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8 Possible Signs of Psychopathic Potential

5. You often lie—and you aren't always sure why.

Key points

  • Despite their depiction in popular culture, few psychopaths are criminals.
  • Signs of psychopathy in the subclinical population may include changing behavior to fit the situation and acting impulsively.
  • Psychopaths may lie often without knowing why, and they may be quick to blame others.

Psychopathy is not recognized as a psychiatric disorder in its own right. The fifth edition of The Diagnostic and Statistical Manual of Mental Disorders (DSM-5) mentions it as a subtype of Antisocial Personality Disorder, but what we call "psychopathy" in common parlance refers to one of the personalities in the so-called dark triad of personality.

The dark triad is the constellation of narcissism, psychopathy, and Machiavellianism, which are all tendencies towards malevolent, or evil, behavior that can be spotted in the normal (or subclinical) population. Sadism was subsequently included as a fourth trait in the so-called “dark tetrad.”

In popular culture, psychopaths are often portrayed as serial killers. But in reality few psychopaths are criminals, let alone serial killers. They may be successful CEOs, company directors, top university administrators, blue-collar office bullies, ambitious bulldozing tiger moms, ultra-popular high school girls, passive-aggressive partners, or spiteful neighbors.

Are you one of them? Here are 8 signs of psychopathy in the normal, or subclinical, population. If most of them ring true with you, you might have psychopathic tendencies.

1. You are more rational than others.

As long as things are happening, and you are not bored, you don't tend to get bogged down by negative emotions, like fear, sadness, regret or desperation. This makes you good at solving complex problems and allows you to work quickly when needed. It also enables you to stay calm and collected in the case of an emergency or if a deadline is hanging over your head. People who are in a life-threatening situation have a greater chance of surviving if you are there when it happens because you can act fast and strategically without being distracted by their pain and suffering.

2. You are almost a different person in different circumstances.

You behave like a chameleon. You can adjust your behavior to fit any situation you might find yourself in. You are adept at using flattery and compliments to gain other people's trust. You are an expert actor or actress and can mimic emotions and play whatever role the situation calls for. You can be funny, charming and entertaining or act the part of an empath and make others believe that you care deeply about them if you stand to gain from it.

3. You are easily bored by other people and the things they do.

You need the adrenaline pumping to avoid feeling bored. You might get your adrenaline fix by being in charge of a large group of people or by living life dangerously. Or you might use stimulant drugs to achieve the adrenaline fix you crave. When things get too boring, you tend to play mind games with people to satisfy your constant need for stimulation.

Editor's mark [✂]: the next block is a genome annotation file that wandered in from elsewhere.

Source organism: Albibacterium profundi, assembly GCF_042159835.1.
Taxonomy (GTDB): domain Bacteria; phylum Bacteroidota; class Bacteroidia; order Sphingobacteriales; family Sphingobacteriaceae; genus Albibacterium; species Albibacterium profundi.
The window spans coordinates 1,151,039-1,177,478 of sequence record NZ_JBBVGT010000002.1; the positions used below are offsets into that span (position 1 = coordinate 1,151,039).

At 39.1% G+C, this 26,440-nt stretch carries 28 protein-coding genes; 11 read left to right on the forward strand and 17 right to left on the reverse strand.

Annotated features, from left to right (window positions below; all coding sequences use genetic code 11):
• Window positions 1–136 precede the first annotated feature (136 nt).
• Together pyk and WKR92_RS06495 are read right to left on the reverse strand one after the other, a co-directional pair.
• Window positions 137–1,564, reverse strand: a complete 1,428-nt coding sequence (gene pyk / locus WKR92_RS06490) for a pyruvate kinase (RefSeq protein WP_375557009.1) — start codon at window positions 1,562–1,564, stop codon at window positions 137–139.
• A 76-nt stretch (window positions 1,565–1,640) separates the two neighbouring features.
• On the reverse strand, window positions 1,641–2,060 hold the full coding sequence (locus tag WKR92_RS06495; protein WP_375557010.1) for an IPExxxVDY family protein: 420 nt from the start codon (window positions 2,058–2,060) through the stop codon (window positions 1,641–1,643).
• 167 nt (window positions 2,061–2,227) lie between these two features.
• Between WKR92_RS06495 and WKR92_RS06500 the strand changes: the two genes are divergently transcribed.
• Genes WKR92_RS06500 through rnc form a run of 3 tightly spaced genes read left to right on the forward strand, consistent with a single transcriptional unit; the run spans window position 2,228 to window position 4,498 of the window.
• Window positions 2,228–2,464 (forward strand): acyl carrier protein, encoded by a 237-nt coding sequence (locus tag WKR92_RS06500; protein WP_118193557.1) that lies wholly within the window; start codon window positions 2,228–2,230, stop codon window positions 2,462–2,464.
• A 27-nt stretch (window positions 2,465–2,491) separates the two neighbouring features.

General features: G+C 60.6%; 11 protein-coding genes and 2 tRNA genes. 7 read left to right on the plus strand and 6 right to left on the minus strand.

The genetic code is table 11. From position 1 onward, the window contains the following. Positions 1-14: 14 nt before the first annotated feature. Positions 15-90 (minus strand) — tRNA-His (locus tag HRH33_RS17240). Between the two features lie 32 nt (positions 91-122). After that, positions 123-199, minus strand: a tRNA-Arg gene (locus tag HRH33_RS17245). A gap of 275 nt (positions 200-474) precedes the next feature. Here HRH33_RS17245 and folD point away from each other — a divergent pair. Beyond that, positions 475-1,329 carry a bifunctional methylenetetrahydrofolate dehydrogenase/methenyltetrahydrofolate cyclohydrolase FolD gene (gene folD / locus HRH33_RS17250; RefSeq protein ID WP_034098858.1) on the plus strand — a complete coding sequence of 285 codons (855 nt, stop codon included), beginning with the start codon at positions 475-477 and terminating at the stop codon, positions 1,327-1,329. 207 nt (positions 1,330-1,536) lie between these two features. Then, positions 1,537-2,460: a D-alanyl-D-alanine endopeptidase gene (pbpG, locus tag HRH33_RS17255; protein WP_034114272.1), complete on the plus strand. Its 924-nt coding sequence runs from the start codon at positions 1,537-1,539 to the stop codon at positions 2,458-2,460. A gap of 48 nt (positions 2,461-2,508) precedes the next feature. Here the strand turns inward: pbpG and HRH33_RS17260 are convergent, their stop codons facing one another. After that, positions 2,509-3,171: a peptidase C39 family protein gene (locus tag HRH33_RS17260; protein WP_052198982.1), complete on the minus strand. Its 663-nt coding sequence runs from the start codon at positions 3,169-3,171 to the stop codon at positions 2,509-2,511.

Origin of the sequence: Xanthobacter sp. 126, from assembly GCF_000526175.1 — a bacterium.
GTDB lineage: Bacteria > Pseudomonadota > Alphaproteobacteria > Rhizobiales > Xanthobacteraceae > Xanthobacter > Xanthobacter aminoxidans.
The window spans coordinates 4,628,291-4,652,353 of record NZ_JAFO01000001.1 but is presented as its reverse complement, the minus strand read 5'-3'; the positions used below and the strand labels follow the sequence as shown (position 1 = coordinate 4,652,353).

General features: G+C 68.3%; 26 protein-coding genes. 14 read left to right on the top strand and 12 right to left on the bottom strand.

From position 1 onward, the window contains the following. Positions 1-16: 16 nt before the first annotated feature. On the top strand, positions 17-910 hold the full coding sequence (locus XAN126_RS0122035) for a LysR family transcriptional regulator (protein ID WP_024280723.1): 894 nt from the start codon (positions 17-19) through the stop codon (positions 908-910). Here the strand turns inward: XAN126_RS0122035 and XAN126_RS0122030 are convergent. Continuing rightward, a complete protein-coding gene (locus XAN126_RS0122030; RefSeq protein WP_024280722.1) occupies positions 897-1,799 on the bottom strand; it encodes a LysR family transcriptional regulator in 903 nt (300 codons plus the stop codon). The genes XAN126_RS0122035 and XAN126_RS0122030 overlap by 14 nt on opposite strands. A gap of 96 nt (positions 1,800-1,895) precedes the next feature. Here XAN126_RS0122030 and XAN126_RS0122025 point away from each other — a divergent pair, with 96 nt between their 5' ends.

4. You often act impulsively.

You have a tendency to act on a whim, displaying unnecessarily risky behavior characterized by little or no forethought or consideration of the consequences. It may be as innocent as staying up watching movies until 4 AM, even though you know you will need to get up for an important task at 7 AM. Or you may find yourself on the way to buy yet another bag of meth or cocaine, even though you had promised yourself that you would quit.

5. You often lie, and you are not even sure why.

Even when telling the truth isn't an issue, you often respond to other people's questions with a lie. Once in a while, you tell a lie to garner attention or to present yourself in the best light possible. But you often tell lies that don't make you seem better or more interesting. The only thing that motivates you is the very act of lying. Despite not standing to gain (directly), you still choose to lie, and you are good at it. For you, lying is almost an art form.

6. You rarely accept responsibility for your actions, because someone or something else is always to blame.

You rarely accept responsibility for your actions, because when things go wrong you tend to feel that it isn't your fault. Rather, other people or circumstances are to blame for your mishaps. If you don't keep a promise to a friend, it's because your boss demands too much of you. If you consistently show up late for work, it's because your roommate stays in your joint bathroom for hours. On the rare occasion where you do accept the blame, it's because you feel cornered, but even when admitting that you are at fault, you don't tend to feel regret, guilt, or remorse.

7. You have a preference for a parasitic lifestyle.

You are always looking to receive more than you give. You may make more money than all of your family-members combined, yet crash on your sister's couch or live off of your parent's money. When people treat you to a meal, a drink, a movie or do you a favor, you only reciprocate if you think it will benefit you, in the long run, to do so.

8. You generally feel good about yourself.

You generally feel good about yourself and do not experience any noticeable symptoms of psychiatric illness or psychological problems. The very idea of you going to see a psychiatrist or therapist seems absurd to you. Even the idea of you having a personality disorder seems ludicrous to you. Were you ever to seek professional counseling, it would be because you had been the victim of other people's ignorance or failure.

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